Moreover, the rows of seats have been laid so close to each other so that your knees touch the back of the seat in front of you. Whatever space you can call your own is, of course, violated whenever the passengers closer to the window have to get off.

It is then that you find your feet stepped on, your knees knocked onto each other and the offender’s bulky bag slamming into your face.

Frankly, the few times that I travelled to and from Baguio by bus, I found the trips to and from Lipa more tiring than the longer trips to and from Baguio – because of the buses! The common thinking, of course, is that the Baguio-bound buses offer more leg space because they go on longer trips.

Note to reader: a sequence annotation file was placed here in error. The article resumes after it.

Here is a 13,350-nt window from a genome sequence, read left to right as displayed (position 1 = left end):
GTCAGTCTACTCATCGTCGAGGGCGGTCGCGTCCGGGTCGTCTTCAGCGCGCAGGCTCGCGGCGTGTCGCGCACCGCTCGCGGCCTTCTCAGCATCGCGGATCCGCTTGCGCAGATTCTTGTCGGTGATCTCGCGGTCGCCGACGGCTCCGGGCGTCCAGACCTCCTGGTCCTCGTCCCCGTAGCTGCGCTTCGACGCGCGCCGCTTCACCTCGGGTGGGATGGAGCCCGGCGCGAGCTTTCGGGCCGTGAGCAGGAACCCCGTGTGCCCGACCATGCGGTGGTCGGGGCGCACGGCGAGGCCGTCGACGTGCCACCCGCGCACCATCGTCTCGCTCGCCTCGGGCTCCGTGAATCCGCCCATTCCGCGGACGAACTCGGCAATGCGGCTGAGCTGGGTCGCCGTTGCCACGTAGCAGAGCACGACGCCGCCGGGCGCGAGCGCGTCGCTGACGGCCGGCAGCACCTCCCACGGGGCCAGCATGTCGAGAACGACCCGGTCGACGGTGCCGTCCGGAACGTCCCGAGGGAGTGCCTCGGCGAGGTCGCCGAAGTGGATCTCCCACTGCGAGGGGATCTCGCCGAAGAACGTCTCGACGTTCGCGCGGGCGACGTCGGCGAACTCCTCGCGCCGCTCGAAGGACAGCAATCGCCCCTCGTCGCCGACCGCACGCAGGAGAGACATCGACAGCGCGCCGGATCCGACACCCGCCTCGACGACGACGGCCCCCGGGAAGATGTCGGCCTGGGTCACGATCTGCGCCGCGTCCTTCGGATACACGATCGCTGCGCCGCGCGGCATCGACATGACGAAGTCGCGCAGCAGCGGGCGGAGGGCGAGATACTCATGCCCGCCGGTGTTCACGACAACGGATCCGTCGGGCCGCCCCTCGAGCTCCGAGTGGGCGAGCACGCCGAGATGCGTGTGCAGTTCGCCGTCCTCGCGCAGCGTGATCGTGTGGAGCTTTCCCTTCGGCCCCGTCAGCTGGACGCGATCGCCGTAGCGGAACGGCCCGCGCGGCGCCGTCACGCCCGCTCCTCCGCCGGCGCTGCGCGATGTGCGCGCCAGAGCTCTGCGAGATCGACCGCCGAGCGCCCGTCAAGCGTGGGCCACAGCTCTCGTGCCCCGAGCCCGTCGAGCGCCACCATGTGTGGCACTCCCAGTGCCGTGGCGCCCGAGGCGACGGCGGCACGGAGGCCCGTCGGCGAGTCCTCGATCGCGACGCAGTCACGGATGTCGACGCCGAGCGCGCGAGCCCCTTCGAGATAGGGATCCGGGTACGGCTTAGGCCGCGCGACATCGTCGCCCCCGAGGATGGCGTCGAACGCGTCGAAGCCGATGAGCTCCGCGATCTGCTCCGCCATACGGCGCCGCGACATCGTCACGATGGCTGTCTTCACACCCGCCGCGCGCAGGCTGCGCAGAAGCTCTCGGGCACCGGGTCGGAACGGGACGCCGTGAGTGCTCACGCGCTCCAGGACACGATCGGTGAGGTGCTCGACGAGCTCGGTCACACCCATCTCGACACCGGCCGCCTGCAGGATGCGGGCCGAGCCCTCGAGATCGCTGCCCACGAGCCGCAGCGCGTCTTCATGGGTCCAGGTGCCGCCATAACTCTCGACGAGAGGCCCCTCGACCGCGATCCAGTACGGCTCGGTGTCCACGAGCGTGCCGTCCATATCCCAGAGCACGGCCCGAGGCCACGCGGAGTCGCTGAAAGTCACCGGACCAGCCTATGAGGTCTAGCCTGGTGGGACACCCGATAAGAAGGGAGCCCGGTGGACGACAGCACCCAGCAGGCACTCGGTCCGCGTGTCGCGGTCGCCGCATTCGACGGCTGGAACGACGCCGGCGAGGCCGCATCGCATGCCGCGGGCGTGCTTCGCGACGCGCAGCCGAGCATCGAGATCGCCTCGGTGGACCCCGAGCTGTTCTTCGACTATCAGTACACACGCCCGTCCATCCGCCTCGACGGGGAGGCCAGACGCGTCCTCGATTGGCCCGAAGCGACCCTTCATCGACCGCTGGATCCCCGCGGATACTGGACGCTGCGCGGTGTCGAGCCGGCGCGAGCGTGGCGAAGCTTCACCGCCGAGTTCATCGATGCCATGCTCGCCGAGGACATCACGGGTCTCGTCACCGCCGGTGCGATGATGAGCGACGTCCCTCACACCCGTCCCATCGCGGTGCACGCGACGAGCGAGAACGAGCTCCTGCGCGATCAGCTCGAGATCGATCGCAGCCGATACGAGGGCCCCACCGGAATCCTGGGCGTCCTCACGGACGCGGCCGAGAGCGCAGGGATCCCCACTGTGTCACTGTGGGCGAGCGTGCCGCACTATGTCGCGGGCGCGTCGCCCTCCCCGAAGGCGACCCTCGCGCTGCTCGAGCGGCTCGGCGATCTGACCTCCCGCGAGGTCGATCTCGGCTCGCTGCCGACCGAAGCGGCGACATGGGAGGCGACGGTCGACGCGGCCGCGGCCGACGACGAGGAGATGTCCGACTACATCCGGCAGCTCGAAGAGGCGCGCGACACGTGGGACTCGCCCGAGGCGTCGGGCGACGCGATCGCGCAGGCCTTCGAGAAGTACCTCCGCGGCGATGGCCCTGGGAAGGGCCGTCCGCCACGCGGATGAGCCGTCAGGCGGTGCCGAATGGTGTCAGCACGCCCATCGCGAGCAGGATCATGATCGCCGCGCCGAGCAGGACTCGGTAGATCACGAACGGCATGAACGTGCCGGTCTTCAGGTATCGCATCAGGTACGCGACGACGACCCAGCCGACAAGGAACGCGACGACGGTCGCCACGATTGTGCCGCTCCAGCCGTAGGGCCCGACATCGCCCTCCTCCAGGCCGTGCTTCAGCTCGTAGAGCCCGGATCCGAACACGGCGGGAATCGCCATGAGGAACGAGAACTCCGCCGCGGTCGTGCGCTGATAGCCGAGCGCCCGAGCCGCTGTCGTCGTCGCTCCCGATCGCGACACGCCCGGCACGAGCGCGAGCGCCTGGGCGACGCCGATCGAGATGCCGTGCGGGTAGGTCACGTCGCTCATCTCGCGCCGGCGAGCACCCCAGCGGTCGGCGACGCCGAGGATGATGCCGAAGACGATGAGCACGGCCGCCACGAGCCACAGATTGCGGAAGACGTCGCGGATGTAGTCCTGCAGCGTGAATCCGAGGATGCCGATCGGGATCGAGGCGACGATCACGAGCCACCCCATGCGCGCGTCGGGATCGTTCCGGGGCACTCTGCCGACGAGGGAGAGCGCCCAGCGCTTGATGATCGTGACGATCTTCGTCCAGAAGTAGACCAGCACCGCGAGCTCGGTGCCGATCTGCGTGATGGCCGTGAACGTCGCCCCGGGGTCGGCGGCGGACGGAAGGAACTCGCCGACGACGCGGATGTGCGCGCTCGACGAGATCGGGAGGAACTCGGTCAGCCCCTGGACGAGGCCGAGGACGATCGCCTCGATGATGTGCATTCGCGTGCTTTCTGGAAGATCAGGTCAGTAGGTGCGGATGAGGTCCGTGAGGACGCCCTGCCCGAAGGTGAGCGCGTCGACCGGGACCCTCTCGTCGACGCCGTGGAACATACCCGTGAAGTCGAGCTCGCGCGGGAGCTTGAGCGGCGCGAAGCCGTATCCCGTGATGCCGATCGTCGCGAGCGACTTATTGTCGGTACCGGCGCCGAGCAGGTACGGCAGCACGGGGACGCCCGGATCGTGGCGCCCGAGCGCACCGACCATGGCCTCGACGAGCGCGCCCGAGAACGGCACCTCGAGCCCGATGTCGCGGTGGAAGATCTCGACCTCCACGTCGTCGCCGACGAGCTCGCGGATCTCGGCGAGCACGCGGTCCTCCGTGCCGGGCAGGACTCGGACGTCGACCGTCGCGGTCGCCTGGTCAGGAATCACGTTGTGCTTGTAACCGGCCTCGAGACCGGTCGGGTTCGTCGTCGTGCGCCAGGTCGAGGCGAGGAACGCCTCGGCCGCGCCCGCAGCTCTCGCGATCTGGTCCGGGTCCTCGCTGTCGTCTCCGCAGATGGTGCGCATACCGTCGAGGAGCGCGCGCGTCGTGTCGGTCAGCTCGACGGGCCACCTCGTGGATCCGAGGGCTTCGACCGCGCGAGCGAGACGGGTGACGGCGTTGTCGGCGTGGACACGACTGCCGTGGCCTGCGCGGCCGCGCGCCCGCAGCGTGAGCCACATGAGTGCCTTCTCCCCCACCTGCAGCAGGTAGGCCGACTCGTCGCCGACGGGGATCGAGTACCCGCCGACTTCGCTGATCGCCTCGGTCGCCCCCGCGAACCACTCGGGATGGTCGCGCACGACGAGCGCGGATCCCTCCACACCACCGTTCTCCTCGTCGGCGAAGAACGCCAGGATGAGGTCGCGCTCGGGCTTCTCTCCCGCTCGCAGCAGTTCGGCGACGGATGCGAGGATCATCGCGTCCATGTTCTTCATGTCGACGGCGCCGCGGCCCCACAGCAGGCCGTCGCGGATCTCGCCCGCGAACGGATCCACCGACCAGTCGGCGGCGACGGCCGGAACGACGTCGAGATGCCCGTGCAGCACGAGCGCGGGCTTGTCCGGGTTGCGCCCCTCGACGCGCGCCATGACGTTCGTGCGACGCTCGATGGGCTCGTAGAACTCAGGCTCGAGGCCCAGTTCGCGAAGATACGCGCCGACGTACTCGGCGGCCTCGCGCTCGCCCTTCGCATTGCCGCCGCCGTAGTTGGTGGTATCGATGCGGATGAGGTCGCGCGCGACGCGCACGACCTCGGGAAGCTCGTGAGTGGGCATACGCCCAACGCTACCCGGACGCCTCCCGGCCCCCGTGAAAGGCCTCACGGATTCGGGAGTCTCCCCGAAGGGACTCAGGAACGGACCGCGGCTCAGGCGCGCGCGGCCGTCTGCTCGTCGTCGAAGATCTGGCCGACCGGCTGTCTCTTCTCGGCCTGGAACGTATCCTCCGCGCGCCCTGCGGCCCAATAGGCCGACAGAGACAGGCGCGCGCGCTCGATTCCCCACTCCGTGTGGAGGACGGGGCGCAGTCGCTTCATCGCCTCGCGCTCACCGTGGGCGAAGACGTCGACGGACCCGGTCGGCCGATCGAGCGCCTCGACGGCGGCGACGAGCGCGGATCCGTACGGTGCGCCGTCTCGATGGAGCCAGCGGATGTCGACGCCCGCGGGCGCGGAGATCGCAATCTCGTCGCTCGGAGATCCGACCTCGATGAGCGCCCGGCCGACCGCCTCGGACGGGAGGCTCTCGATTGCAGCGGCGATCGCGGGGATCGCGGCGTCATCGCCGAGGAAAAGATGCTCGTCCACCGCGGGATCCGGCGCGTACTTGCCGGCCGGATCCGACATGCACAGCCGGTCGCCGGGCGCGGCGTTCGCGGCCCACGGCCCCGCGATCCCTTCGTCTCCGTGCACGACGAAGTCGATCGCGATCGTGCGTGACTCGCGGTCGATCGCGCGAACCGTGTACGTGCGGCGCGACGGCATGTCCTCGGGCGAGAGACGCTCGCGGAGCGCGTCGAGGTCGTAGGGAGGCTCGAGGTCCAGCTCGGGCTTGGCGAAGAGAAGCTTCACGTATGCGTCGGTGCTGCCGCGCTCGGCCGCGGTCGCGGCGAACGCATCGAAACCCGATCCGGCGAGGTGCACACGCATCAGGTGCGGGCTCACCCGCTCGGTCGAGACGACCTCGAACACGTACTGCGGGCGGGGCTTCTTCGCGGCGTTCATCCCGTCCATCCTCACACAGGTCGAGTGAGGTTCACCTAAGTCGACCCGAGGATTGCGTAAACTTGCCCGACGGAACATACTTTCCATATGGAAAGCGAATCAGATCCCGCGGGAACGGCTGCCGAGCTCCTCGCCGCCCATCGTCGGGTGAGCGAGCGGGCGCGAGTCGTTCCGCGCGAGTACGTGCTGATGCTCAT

Fare is calculated on a per kilometre basis. Does this thinking suggest that comfort is a prerogative only of those who have farther destinations? The prices being paid per kilometre, of course, are more or less the same.

To be fair, there are buses plying the Lipa-Manila route that are almost as roomy as the Victory Liner buses. In fact, even within the same companies, there are buses that have five across rows and buses that have the more comfortable four-across. This brings us back to regulating the customer service aspect of the industry.

Why are specifications not dictated for bus companies to adhere to? If I pay x amount of money for the same distance, am I not entitled to expect the same quality of service? So why are the five-across buses not retired or reconfigured?